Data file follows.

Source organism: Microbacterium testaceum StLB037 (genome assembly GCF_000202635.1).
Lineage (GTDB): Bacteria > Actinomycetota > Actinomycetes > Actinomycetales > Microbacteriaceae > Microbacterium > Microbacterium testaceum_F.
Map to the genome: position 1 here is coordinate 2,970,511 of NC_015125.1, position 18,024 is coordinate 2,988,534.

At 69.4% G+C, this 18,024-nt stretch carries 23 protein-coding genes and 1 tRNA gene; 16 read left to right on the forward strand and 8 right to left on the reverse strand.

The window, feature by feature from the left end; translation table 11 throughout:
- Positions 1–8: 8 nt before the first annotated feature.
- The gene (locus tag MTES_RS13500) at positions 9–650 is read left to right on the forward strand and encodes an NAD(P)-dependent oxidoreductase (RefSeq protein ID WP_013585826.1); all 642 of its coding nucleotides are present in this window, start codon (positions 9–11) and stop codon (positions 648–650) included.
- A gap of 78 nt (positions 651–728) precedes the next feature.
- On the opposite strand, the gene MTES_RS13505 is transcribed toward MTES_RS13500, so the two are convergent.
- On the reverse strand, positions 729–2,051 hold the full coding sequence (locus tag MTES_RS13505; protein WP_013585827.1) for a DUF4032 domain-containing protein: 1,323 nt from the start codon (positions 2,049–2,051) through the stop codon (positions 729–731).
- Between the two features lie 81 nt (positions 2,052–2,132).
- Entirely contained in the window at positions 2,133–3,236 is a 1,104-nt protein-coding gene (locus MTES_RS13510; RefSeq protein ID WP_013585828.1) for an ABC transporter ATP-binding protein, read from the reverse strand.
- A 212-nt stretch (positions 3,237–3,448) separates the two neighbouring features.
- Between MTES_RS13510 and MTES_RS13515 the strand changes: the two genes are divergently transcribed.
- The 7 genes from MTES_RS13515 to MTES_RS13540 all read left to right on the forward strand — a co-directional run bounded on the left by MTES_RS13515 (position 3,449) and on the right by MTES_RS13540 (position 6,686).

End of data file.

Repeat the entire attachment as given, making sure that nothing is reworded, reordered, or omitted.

Source organism: Microbacterium testaceum StLB037 (genome assembly GCF_000202635.1).
Lineage (GTDB): Bacteria > Actinomycetota > Actinomycetes > Actinomycetales > Microbacteriaceae > Microbacterium > Microbacterium testaceum_F.
Map to the genome: position 1 here is coordinate 2,970,511 of NC_015125.1, position 18,024 is coordinate 2,988,534.

At 69.4% G+C, this 18,024-nt stretch carries 23 protein-coding genes and 1 tRNA gene; 16 read left to right on the forward strand and 8 right to left on the reverse strand.

The window, feature by feature from the left end; translation table 11 throughout:
- Positions 1–8: 8 nt before the first annotated feature.
- The gene (locus tag MTES_RS13500) at positions 9–650 is read left to right on the forward strand and encodes an NAD(P)-dependent oxidoreductase (RefSeq protein ID WP_013585826.1); all 642 of its coding nucleotides are present in this window, start codon (positions 9–11) and stop codon (positions 648–650) included.
- A gap of 78 nt (positions 651–728) precedes the next feature.
- On the opposite strand, the gene MTES_RS13505 is transcribed toward MTES_RS13500, so the two are convergent.
- On the reverse strand, positions 729–2,051 hold the full coding sequence (locus tag MTES_RS13505; protein WP_013585827.1) for a DUF4032 domain-containing protein: 1,323 nt from the start codon (positions 2,049–2,051) through the stop codon (positions 729–731).
- Between the two features lie 81 nt (positions 2,052–2,132).
- Entirely contained in the window at positions 2,133–3,236 is a 1,104-nt protein-coding gene (locus MTES_RS13510; RefSeq protein ID WP_013585828.1) for an ABC transporter ATP-binding protein, read from the reverse strand.
- A 212-nt stretch (positions 3,237–3,448) separates the two neighbouring features.
- Between MTES_RS13510 and MTES_RS13515 the strand changes: the two genes are divergently transcribed.
- The 7 genes from MTES_RS13515 to MTES_RS13540 all read left to right on the forward strand — a co-directional run bounded on the left by MTES_RS13515 (position 3,449) and on the right by MTES_RS13540 (position 6,686).